2 Key characteristics of U.S. transportation energy use

Figures 1a–d illustrate the historical and projected future levels of transport sector related final energy use, the weighted average consumer fuel prices, along key model inputs, i.e., GDP per person and population.
Fig. 1

Historical development and future projections of domestic U.S. transportation final energy use (a), GDP per person (b), population (c), and fuel prices (d) for REMIND (gray) and GCAM (black) scenarios

As depicted in Fig. 1a, between 1920 and 2010, final energy use in U.S. transportation multiplied by a factor of around 6 (Schäfer 2013). The model-projected future levels of transport sector final energy use differ widely, depending on the scenario. However, common to both model outputs is a strongly reduced future growth, an eventual leveling off and decline of final energy use, pointing to a lower income elasticity of final energy use than in the past. Thereby, REMIND outputs (gray trajectories) seem to experience a wider spread and larger income elasticity than those generated with GCAM (black trajectories). The gap between historical data and model outputs in 2010 can be attributed mainly to the U.S. portion of international marine shipping and aviation included in the GCAM and REMIND models. In addition, both GCAM and REMIND outputs include upstream energy use, which is excluded with the exception of those released during electricity generation in the historical data set (Schäfer 2013).

All future final energy use trajectories are based on three scenarios of GDP per capita (b), two population projections (c), and different assumptions about climate policy, ranging from no climate policy to atmospheric stabilization targets of 550 and 450 ppm CO2. The availability of fossil fuels and the size of a carbon tax under climate policies then determine the weighted average prices of transportation fuels (which here include carbon prices), which also differ widely between the two energy-economy-models (d). As with final energy use, the spread of REMIND prices (gray) is significantly larger compared to GCAM (black).

3 Statistical properties of the underlying data

The historical data encompasses the long-term development of final energy, per capita GDP, population (1920–2010), and (consumption-based) weighted average consumer fuel prices (1950–2010) on an annual basis. Before using these data for estimating statistical models, their basic characteristics need to be understood. Many types of economic time series data are integrated, that is, historical events have long-lasting impacts that alter the trajectory of a variable far into the future. Such non-stationary characteristics would make the coefficient and variance estimates meaningless. Therefore we conduct unit root or order of integration tests for the variables individually.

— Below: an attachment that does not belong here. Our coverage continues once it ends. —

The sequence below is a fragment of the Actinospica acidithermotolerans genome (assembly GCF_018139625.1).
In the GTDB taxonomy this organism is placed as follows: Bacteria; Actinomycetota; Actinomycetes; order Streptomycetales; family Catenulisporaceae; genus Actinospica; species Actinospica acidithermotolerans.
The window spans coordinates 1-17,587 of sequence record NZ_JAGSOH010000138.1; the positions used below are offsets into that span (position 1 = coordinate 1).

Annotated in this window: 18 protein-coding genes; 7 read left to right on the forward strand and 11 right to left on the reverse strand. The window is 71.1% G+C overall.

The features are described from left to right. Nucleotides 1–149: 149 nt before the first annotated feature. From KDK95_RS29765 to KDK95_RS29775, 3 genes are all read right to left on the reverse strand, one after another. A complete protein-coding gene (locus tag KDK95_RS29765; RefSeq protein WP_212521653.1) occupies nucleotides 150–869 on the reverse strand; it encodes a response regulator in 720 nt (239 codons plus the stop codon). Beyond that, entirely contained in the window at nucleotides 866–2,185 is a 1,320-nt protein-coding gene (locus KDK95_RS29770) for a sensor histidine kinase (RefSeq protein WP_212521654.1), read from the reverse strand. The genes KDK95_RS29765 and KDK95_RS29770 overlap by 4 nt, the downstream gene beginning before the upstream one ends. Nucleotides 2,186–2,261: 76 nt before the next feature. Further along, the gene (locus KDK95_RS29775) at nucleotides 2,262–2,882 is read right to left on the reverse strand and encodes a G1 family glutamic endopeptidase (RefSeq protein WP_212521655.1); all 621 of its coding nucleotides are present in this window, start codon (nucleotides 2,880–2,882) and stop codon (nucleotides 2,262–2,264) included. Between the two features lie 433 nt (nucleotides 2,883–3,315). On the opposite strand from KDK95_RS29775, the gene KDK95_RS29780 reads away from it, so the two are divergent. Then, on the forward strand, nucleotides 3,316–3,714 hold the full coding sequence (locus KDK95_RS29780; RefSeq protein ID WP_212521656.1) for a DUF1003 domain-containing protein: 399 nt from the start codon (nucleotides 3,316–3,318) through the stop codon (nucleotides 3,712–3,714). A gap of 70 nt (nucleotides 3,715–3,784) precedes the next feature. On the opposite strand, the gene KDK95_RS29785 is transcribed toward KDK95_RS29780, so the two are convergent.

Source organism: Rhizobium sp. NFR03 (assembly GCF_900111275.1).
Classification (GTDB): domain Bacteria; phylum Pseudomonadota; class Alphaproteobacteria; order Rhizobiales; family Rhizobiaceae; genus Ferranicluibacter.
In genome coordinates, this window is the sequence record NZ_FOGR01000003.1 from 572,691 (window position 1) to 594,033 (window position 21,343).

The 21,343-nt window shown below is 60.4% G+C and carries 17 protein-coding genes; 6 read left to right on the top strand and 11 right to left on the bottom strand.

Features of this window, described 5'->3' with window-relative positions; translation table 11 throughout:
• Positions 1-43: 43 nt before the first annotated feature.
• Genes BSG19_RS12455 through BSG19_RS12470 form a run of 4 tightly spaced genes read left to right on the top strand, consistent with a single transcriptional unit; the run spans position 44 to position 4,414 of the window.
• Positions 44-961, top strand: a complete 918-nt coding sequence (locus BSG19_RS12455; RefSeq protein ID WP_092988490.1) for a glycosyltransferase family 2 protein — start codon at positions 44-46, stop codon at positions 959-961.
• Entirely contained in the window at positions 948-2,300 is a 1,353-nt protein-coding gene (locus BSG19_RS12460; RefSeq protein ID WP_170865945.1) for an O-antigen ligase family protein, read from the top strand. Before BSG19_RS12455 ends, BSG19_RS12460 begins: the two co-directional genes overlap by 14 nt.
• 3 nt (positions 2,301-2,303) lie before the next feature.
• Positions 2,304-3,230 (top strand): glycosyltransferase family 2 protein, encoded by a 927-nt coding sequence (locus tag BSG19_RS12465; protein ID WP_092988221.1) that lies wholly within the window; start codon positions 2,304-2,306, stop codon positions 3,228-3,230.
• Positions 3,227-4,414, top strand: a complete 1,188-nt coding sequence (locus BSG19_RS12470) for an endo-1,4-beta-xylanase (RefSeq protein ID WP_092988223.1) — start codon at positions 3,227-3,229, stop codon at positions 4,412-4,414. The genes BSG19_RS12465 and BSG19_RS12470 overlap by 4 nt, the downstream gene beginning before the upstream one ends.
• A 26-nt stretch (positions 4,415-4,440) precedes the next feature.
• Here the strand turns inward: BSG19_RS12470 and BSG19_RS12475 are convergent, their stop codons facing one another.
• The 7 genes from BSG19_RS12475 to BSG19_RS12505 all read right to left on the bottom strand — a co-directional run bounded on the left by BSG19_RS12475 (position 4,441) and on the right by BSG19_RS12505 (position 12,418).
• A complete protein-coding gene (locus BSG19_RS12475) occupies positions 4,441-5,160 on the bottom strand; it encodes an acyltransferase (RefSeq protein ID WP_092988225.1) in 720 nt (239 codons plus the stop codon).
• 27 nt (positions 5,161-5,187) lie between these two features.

Figure 2 depicts the development of the four variables in terms of the natural logarithm of the levels (left column) and first differences (right column) for 61 years starting in 1950. The levels of the historical series in the left column in Fig. 2 appear non-stationary, i.e., have a unit root. In contrast, the first-differenced variables in the right column, with the exception of perhaps population, seem to be stationary. The first differences of the logarithms of final energy use appear to be trend stationary until the early 1970s and then stationary. Given the development of the levels of the variables of interest and that of the first differences, we added a trend term to the unit root tests for the variable in levels and a drift term when testing the first differences for unit roots.
Fig. 2

Natural logarithm of historical domestic U.S. transportation sector final energy use (a), GDP per person (b), population (c), and fuel prices (d) in levels and first differences

The results of the unit root tests are shown in Table 1. The Augmented Dickey-Fuller (ADF) statistic of the underlying test of the historical time series data suggests clear evidence of a unit root in levels of all variables except the logarithm of population. (The null hypothesis is that the data series are non-stationary). However, first-differencing the data leads to stationary properties at a confidence level of at least 95 % (** in Table 1) for all time series. Since all the series have a unit root and the order of integration is one, there may exist a statistical relation of the series in their levels that is stationary, suggesting cointegration.
Table 1

Augmented Dickey-Fuller statistics for the variables in levels and first differences (FD), along with the lag length (in parenthesis) for the period 1950 to 2010

 

Test statistic

Ln FE

 Level

−0.735 (1)

 FD

−4.009 (1)***

Ln GDP/cap

 Level

−1.506 (0)

 FD

−6.968 (0)***

Ln Pop

 Level

−3.534 (1)**

 FD

−2.420 (1)***

Ln P

 Level

−1.857 (0)

 FD

−7.293 (0)***